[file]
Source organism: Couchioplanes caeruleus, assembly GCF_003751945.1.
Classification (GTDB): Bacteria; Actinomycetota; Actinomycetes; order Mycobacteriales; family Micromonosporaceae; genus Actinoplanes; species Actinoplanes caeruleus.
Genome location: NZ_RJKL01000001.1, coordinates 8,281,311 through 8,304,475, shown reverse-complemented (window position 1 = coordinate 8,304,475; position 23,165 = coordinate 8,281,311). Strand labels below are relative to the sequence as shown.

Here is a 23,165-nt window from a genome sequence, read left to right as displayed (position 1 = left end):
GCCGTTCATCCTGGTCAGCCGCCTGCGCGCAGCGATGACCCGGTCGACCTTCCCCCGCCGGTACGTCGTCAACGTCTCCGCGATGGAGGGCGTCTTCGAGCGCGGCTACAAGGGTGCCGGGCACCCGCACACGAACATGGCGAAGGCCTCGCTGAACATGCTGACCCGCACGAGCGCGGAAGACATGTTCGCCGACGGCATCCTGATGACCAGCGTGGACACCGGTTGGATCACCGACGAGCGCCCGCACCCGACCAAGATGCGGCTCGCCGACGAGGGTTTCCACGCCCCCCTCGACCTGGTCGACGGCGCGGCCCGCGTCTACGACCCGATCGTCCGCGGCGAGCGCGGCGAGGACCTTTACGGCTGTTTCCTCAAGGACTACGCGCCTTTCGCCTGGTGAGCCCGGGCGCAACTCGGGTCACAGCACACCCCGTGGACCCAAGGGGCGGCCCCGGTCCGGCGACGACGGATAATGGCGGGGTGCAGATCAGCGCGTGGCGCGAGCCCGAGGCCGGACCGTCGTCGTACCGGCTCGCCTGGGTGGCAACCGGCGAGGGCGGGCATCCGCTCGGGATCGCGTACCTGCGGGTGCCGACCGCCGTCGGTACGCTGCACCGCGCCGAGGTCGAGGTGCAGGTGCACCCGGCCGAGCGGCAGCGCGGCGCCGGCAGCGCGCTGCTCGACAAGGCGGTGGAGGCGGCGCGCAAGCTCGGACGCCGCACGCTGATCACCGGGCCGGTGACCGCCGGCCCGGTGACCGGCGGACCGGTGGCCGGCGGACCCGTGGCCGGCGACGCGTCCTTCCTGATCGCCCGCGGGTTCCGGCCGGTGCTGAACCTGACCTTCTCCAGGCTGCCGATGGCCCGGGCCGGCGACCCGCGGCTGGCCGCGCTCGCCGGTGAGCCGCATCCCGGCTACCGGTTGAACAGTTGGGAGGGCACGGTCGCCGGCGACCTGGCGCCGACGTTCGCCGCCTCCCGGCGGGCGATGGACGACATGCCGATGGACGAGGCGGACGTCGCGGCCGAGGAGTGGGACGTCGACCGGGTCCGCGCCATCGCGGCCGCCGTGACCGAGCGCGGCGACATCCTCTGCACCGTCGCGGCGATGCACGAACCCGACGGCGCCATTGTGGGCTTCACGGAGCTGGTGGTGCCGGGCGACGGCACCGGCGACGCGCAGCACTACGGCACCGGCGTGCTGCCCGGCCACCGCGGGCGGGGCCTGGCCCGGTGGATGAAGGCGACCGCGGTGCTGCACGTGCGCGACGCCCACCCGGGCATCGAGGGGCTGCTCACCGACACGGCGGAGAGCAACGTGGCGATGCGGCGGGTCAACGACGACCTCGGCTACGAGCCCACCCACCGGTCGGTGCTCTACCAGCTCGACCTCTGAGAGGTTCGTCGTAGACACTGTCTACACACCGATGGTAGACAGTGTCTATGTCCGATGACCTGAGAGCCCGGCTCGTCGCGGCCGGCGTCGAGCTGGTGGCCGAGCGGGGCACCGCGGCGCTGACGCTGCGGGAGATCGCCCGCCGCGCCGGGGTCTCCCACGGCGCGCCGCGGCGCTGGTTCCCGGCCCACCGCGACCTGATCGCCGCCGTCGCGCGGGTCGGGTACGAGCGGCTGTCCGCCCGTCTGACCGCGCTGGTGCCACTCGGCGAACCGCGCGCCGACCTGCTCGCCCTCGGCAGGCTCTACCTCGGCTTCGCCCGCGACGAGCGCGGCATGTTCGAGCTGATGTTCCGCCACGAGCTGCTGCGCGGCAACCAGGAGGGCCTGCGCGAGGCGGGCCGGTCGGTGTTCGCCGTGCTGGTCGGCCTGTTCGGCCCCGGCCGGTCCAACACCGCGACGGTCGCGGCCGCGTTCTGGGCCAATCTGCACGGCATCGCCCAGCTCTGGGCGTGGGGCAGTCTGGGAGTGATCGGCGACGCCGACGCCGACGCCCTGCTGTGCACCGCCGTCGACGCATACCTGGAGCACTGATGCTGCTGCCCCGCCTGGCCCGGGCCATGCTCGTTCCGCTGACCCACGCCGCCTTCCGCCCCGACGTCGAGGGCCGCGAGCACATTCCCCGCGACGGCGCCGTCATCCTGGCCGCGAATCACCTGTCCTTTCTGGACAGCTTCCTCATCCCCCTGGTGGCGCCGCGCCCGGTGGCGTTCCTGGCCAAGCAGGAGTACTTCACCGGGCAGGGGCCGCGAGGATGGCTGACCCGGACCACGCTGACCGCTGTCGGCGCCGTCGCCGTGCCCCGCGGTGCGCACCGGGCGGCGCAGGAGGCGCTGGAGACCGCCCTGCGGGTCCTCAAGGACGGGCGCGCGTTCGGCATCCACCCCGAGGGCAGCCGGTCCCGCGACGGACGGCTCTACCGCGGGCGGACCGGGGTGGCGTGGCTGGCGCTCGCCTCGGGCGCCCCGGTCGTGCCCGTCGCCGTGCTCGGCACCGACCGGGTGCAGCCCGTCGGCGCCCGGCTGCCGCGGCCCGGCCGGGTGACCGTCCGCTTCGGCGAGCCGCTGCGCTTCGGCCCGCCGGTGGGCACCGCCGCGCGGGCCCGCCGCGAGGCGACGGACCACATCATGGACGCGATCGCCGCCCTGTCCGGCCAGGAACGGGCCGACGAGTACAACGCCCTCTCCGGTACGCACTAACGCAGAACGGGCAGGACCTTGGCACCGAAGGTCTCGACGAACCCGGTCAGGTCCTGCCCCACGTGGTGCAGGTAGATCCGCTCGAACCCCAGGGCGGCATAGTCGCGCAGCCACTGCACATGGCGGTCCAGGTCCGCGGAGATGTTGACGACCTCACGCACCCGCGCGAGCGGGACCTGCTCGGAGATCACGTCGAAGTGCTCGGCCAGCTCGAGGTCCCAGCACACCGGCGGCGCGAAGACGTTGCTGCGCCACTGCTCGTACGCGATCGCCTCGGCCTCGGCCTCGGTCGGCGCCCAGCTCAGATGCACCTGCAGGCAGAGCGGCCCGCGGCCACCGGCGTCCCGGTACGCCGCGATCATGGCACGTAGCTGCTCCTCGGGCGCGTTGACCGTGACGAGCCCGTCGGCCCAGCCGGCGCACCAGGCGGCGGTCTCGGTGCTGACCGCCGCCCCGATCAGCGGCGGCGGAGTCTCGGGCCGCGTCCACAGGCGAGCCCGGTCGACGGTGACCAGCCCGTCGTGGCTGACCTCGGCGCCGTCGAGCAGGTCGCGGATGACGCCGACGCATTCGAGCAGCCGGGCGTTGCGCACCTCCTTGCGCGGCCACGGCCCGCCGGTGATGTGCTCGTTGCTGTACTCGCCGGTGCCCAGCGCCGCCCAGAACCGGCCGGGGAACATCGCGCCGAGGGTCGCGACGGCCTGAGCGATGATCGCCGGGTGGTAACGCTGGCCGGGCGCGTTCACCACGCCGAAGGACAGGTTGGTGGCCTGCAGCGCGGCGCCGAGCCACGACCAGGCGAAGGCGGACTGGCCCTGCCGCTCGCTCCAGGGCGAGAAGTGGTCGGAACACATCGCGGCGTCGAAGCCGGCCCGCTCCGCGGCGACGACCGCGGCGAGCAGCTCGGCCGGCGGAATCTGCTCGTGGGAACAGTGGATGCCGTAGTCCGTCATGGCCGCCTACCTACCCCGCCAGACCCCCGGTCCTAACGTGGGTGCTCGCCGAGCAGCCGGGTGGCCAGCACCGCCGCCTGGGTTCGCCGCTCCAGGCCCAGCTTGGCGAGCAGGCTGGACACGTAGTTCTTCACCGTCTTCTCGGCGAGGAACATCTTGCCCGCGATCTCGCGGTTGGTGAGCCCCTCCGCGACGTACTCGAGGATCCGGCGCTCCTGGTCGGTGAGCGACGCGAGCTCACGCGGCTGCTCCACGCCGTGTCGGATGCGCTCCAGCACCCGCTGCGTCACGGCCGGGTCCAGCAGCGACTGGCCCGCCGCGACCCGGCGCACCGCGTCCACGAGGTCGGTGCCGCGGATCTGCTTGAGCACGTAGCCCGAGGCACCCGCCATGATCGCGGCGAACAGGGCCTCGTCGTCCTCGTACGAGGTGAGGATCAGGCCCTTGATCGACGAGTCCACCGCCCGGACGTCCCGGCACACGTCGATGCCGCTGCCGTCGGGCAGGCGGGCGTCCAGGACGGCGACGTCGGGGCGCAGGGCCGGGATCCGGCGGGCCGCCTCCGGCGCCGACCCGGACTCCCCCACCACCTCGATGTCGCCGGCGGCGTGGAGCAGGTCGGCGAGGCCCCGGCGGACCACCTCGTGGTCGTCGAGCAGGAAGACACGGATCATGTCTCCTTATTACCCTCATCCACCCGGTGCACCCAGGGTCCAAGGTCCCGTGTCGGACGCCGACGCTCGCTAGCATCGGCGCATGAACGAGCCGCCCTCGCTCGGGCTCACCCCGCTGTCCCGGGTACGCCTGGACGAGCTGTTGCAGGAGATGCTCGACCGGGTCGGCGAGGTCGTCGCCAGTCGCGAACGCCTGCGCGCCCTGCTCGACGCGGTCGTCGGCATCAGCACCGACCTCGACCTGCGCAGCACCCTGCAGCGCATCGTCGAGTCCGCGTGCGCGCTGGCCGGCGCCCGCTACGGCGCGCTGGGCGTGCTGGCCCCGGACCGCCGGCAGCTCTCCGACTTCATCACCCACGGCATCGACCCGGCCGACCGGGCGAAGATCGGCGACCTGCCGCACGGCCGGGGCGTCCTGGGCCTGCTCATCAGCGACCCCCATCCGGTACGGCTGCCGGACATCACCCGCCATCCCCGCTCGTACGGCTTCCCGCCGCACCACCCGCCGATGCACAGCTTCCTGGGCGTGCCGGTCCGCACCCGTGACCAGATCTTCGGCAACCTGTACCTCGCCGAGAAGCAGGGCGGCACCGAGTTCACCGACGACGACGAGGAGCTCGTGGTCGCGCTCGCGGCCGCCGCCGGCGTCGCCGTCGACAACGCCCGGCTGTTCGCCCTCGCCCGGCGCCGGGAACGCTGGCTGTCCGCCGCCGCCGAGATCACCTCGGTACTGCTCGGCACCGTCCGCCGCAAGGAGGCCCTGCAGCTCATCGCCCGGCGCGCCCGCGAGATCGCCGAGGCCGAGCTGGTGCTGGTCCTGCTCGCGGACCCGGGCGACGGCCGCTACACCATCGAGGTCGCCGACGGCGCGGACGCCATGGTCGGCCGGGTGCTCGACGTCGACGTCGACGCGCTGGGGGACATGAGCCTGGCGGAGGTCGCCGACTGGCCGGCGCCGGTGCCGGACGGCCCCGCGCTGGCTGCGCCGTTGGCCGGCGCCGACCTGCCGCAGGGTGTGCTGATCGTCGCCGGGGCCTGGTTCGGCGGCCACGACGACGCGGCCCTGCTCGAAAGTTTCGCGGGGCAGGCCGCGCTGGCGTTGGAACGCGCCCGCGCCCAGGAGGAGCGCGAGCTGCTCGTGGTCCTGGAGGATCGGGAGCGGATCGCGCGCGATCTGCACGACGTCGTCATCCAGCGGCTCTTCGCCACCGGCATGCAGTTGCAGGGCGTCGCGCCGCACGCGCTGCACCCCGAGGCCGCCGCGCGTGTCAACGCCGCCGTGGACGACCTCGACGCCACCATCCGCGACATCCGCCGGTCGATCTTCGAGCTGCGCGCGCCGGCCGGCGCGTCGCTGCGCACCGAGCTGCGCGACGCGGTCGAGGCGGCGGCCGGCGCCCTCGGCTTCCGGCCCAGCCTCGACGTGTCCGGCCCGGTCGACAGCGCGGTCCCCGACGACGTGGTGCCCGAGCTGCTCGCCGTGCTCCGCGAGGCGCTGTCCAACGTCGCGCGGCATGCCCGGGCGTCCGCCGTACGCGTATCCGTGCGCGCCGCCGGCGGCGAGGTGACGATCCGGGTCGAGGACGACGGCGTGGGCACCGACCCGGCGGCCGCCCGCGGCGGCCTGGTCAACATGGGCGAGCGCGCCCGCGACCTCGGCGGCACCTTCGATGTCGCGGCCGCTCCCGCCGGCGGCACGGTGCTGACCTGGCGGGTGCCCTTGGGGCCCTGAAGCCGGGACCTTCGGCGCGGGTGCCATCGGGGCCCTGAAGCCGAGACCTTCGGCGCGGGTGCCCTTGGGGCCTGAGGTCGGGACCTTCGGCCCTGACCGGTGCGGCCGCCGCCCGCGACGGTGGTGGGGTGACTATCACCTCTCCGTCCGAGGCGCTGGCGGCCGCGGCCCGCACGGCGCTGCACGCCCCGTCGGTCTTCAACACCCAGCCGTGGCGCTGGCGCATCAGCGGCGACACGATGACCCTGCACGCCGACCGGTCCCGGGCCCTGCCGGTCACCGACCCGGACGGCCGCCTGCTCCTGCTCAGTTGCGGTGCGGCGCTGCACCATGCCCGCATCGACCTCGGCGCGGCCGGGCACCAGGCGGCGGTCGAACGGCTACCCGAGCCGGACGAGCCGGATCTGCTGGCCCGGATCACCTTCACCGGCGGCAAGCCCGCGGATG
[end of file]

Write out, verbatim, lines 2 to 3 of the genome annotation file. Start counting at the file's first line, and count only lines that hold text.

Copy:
Classification (GTDB): Bacteria; Actinomycetota; Actinomycetes; order Mycobacteriales; family Micromonosporaceae; genus Actinoplanes; species Actinoplanes caeruleus.
Genome location: NZ_RJKL01000001.1, coordinates 8,281,311 through 8,304,475, shown reverse-complemented (window position 1 = coordinate 8,304,475; position 23,165 = coordinate 8,281,311). Strand labels below are relative to the sequence as shown.